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Wednesday 20 September 2017

Man freed after airline 'meat grinder bomb' terror plot arrest

Etihad Airways says it is working with Australian police in its investigation into an attempted plane attack (AP Photo/Kamran Jebreili, File)
Etihad Airways says it is working with Australian police in its investigation into an attempted plane attack (AP Photo/Kamran Jebreili, File)

One of four men arrested in Australia over an alleged plot to bring down an airliner has been released without charge.

Four Lebanese-Australian men had been arrested in Sydney late on Saturday by police who also reportedly seized a meat grinder that investigators thought may be the basis of a bomb.

Abdul Merhi, 50, was released from police custody on Tuesday night, Australian Federal Police said.

"This investigation remains ongoing and further information will be provided at an appropriate time," the police said.

Mr Merhi's lawyer Moustafa Kheir said his client had endured intense questioning.

"There's a lot of stress associated there, and not knowing, and he was shocked that he was being questioned," Mr Kheir said.

The lawyer said Mr Merhi's family was also in shock and his life had been "turned upside down" but he wanted to return to as normal a life as possible.

"It's just unfathomable that he would be associated with anything like this," Mr Kheir added.

Prime Minister Malcolm Turnbull told reporters he would not draw any conclusions beyond one man's release.

"I know my circumspection is disappointing, but you can understand there are very big issues of public safety at stake here so you'll forgive me if I'm circumspect. More will be said, more will be revealed, at the appropriate time," he said.

A court has allowed police to hold the men for seven days without charge under counter-terrorism laws designed to prevent an attack.

Australian officials will not comment on reports that the arrests followed a tip from US or British intelligence agencies that had intercepted communications from Syria.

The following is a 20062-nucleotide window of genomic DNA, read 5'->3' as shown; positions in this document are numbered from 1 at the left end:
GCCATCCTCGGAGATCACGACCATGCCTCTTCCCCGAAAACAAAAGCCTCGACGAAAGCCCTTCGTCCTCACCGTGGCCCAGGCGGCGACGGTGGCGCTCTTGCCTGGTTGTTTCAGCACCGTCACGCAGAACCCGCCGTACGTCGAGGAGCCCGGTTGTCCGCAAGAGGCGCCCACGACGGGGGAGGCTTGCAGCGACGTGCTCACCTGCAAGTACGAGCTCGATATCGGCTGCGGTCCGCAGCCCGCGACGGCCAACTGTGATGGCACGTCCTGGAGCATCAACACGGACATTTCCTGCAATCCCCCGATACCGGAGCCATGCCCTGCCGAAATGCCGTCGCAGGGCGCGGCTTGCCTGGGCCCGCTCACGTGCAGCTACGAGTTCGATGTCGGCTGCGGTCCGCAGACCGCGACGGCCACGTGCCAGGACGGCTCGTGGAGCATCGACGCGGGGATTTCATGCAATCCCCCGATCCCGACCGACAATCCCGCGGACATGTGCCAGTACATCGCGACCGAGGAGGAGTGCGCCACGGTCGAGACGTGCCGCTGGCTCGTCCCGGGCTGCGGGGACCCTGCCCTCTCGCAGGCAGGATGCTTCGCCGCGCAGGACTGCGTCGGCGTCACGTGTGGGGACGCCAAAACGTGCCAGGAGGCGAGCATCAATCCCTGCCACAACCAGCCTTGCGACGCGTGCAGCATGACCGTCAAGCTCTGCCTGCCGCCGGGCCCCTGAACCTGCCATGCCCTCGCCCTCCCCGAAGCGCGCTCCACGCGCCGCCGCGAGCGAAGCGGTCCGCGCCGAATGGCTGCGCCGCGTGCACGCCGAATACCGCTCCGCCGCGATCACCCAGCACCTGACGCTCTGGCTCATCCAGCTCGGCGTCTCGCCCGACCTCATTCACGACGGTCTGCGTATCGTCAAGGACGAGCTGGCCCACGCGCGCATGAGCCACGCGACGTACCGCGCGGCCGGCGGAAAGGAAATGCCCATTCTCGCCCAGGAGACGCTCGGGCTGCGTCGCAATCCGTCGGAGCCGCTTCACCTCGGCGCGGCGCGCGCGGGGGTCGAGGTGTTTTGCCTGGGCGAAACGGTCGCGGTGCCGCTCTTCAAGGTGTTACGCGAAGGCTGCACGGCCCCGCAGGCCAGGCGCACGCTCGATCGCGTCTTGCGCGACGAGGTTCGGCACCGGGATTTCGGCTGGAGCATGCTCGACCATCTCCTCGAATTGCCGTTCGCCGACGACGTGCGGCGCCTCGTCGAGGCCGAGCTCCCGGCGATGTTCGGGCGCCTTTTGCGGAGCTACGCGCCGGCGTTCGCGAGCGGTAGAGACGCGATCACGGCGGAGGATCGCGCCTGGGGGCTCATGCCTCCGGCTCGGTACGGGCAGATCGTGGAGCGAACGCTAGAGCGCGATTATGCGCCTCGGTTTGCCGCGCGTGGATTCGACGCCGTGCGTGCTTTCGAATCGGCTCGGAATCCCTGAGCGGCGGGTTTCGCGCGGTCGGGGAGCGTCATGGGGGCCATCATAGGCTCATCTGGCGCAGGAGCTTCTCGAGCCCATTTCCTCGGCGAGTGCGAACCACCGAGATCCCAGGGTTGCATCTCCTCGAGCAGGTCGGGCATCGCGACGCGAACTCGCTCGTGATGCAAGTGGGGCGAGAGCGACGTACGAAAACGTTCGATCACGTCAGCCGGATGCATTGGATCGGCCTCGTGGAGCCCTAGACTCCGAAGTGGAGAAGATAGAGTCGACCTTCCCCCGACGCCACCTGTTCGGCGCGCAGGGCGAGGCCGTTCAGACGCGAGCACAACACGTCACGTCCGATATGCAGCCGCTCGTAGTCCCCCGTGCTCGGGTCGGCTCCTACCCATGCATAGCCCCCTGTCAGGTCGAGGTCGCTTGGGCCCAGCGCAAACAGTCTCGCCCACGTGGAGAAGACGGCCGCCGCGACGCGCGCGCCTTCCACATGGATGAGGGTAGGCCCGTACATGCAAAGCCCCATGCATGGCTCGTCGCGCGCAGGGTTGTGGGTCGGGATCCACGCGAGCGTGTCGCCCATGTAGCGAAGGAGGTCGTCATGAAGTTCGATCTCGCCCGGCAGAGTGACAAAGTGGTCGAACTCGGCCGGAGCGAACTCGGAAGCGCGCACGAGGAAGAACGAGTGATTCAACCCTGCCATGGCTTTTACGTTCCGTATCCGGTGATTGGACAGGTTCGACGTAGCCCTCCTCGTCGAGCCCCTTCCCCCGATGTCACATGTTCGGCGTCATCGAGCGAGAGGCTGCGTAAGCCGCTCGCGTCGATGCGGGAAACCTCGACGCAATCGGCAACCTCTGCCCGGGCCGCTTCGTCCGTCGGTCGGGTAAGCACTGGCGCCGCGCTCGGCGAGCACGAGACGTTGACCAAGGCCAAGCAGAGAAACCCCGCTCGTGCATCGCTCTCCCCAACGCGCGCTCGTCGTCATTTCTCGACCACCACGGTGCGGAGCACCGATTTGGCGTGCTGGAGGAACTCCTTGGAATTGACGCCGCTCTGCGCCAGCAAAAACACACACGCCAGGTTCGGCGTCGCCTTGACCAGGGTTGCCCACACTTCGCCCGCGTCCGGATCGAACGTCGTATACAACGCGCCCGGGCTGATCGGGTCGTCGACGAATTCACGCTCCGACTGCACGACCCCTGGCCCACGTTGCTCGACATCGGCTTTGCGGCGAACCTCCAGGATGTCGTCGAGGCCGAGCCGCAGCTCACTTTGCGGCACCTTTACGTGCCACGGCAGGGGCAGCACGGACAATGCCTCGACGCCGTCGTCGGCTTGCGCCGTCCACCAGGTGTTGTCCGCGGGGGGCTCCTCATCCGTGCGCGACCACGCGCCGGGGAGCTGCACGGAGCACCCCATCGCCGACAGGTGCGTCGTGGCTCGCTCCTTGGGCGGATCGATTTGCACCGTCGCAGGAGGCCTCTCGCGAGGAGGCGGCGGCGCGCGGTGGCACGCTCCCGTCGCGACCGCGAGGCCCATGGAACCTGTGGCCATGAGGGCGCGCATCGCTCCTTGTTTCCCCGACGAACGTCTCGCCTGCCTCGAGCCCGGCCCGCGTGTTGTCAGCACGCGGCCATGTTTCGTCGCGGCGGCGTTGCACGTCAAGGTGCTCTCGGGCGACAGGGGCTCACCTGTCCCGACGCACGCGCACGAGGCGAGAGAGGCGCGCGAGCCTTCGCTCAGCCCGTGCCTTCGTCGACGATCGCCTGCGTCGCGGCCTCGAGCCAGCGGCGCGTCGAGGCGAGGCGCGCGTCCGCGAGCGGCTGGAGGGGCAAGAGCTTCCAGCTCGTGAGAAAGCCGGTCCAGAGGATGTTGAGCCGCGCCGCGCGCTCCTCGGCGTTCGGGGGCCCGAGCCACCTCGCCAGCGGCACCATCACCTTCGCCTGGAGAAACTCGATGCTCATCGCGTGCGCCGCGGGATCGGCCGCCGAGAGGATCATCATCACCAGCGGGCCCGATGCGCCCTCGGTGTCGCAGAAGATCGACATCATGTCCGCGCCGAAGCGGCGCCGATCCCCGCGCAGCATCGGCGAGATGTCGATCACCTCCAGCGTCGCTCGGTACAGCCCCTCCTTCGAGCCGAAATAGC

Australian authorities have said they thwarted a credible terrorist plot to down an aeroplane by smuggling a device on board. They have provided few details, including the precise nature of the threat or any airlines involved.

The United Arab Emirates' national airline said it is working with Australian police in the investigation, suggesting one of its planes may have been targeted in the plot.

Etihad Airways, the smallest of three long-haul Gulf carriers that fly to Australia, refused to confirm if it had been a target.

"The Etihad Airways aviation security team is assisting the Australian Federal Police with its investigation and the matter is ongoing," it said.

"Etihad is complying fully with the enhanced security measures at airports in Australia and monitoring the situation closely. Safety is the airline's number one priority."

Etihad operates direct flights to four Australian cities - Brisbane, Melbourne, Perth and Sydney.

The airline has built strong ties to the country, buying a stake in alliance partner Virgin Australia, featuring Australian stars including Nicole Kidman in advertising and sponsoring Melbourne's football team and its home stadium.

Australian media outlets have reported that the conspirators wanted to target a flight to the Middle East, possibly the Emirati city of Dubai, but they failed to get the device on board, so they changed their focus to an Australian domestic airline.

Etihad's hub in Abu Dhabi is 80 miles from Dubai's main airport, the world's busiest for international flights.

Dubai-based Emirates, the largest Mideast carrier, said it was co-operating on the additional security procedures but did not say whether it is involved in the investigation.

Australia's Nine Network television reported on Tuesday that one of the suspects had tried to check in on an international flight, and that might have been a test run to see if they could get a meat grinder on board as carry-on luggage.

Officials have refused to comment on media reports that the plot was to conceal explosives or chemicals that would emit toxic gas inside a piece of kitchen equipment.

AP

Press Association

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